Mutations Associated With LCNEC Subtypes
We reviewed the frequency of mutations associated with molecular subtypes of LCNEC. PubMed was searched for papers with keywords: lung, LCNEC and molecular/genetic alterations. Initially, we retrieved 94 papers. After excluding review papers and case reports, the remaining 17 studies containing information on alterations for TP53, RB1, STK11, KEAP1, NOTCH, ASCL1 and DLL3 were analyzed (8, 9, 24, 33–44, 71, 72). A summary of these studies is shown in Table 3 (raw data provided in Supplemental Table 1).
The most common alterations were TP53, followed by RB1 and STK11 (Table 3). No alterations were found in DLL3 and ASCL1. All alterations of TP53, RB1, STK11 and KEAP1 were examined in 205 cases, of which 26 cases could be classified as type I LCNEC (TP53 and STK11/KEAP1 alterations), and 71 cases could be classified into type II LCNECs (TP53 and RB1 alterations).
Therapy for Molecular Subtypes
Chemotherapy treatment for LCNEC remains a subject of debate. In patients with advanced LCNEC, the chemotherapy regimens used in SCLC are still the standard of treatment, but results are not satisfactory (73). The type I (with TP53 and STK11/KEAP1 alterations) and type II LCNECs (with TP53 and RB1 alterations) may have a heterogeneous response to chemotherapy. Derks et al. reported patients with LCNEC tumors that carry a wild-type RB1 gene or express the RB1 protein do better with NSCLC type chemotherapy (platinum-gemcitabine or paclitaxel) than with SCLC type chemotherapy (platinum, etoposide). In contrast, no difference was observed in LCNEC cases with the RB1 mutation (35). Another study found that patients with NSCLC-like LCNEC treated with NSCLC-gemcitabine/taxane-platinum regimen had significantly shorter progression-free survival and overall survival than those treated with SCLC-etoposide-platinum regimen (44). It is not entirely clear why the above studies produced conflicting results. Baseline characteristics of the patients and combination therapy with irradiation could be contributing factors. Future studies in larger cohorts are needed to establish optimal protocols of chemotherapy in patients with different molecular subtypes of LCNEC.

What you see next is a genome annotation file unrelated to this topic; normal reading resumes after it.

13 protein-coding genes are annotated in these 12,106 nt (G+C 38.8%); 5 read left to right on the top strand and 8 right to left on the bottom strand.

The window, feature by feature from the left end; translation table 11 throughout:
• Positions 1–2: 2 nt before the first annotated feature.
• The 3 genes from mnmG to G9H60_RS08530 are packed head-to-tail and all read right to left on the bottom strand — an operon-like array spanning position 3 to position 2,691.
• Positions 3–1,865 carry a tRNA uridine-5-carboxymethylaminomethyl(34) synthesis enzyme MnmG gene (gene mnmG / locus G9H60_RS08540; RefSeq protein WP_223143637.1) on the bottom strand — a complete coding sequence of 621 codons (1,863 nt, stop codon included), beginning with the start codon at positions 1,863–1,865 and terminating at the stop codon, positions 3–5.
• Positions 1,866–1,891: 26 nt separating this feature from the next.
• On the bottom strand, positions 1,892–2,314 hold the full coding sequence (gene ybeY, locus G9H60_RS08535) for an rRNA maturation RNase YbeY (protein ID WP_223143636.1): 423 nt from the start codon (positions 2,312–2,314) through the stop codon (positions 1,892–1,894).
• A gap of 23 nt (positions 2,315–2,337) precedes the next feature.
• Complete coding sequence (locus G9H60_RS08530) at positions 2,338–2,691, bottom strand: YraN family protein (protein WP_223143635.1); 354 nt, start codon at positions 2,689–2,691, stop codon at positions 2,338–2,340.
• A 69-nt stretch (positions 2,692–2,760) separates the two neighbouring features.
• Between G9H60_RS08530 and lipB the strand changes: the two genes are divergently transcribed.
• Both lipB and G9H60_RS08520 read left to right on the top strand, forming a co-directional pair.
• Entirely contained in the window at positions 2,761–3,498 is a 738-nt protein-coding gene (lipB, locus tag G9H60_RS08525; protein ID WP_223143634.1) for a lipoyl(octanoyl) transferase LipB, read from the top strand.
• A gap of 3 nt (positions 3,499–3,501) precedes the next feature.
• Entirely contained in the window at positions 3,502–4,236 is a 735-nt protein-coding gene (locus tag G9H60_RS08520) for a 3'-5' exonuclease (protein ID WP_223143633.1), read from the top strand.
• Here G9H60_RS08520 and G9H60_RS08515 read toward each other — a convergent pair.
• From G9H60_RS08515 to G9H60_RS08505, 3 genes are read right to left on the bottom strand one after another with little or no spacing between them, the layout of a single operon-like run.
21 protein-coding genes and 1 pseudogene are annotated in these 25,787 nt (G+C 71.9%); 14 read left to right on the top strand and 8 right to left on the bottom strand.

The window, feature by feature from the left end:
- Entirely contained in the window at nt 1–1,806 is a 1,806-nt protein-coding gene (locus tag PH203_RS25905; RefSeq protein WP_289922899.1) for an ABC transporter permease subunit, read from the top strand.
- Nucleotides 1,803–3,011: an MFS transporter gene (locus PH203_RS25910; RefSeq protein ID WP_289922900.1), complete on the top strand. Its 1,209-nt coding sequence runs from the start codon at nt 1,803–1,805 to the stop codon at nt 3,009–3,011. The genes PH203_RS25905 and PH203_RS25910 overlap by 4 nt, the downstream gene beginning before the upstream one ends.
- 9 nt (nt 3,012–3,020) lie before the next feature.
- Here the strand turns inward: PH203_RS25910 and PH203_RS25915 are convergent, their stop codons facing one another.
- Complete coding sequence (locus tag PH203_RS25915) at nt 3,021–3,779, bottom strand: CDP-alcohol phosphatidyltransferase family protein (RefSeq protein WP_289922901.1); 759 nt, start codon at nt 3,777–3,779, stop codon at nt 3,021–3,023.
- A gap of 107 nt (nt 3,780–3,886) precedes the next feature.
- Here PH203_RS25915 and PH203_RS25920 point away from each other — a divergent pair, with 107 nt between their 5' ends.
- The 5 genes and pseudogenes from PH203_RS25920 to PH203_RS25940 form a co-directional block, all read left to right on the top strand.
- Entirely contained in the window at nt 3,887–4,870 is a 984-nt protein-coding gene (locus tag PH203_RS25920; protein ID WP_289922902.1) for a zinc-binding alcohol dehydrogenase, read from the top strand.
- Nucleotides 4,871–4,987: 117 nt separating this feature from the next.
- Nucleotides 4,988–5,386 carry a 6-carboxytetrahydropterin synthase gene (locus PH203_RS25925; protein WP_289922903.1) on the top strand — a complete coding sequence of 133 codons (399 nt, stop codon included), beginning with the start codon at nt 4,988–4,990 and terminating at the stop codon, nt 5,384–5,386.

The first antibody-drug conjugate in which DLL3 was investigated as a therapeutic target in SCLC patients is rovalpituzumab-tesirine (Rova-T) (74). Rova-T demonstrated encouraging single-agent antitumor activity with a manageable safety profile in a phase 1 trial. Unfortunately, modest clinical activity with associated toxicities led to the discontinuation of Rova-T in later studies (75). Two other novel DLL3-targeted therapies are anti-DLL3/CD3 bispecific antibodies (AMG 757) and DLL3-binding chimeric antigen receptor-modified T cells (AMG 119) (76, 77). Clinical evaluation of these therapies in SCLC patients is ongoing (NCT03319940 and NCT03392064). Since type I LCNECs show high neuroendocrine expression (ASCL1high/DLL3high/NOTCHlow) similar to SCLC, such tumors may also be susceptible to this agent.
Recently, it was reported that the high tumor mutational burden is related to better efficacy of immunotherapy (78, 79). The tumor mutational burden is high in LCNEC (>8 mutations/Mb) and was shown to be related to PD-L1 expression (8, 9, 80). Moreover, some LCNEC cases with negative PD-L1 expression but high tumor mutation burden may respond to immunotherapy (81, 82). PD-L1 expression was reported in 10–22% of studied LCNEC cases (80, 83–85). Although PD-L1 expression is known to be distinctly higher in NSCLCs as compared to SCLCs, Hermans et al. reported PD-L1 expression was equal in RB1 mutates (SCLC-like) and RB1 wildtype (NSCLC-like) cases. None of the seven STK11-mutated samples in this study harbored PD-L1 expression. The co-occurrence of KEAP1 and STK11 mutations has also been reported to be associated with poor response to immune checkpoint inhibition (13, 14, 47). Therefore, the effect of immunotherapeutic treatment might be reduced in type I LCNECs. George et al. also reported type II LCNECs exhibited a pattern of gene expression with upregulation of immune related pathways, which may impact the response of patients to immunotherapy. Clinical trials of immunotherapy in LCNEC patients are ongoing (NCT03591731, NCT02939651), but it will be necessary to consider other factors, including gene expression, in the future.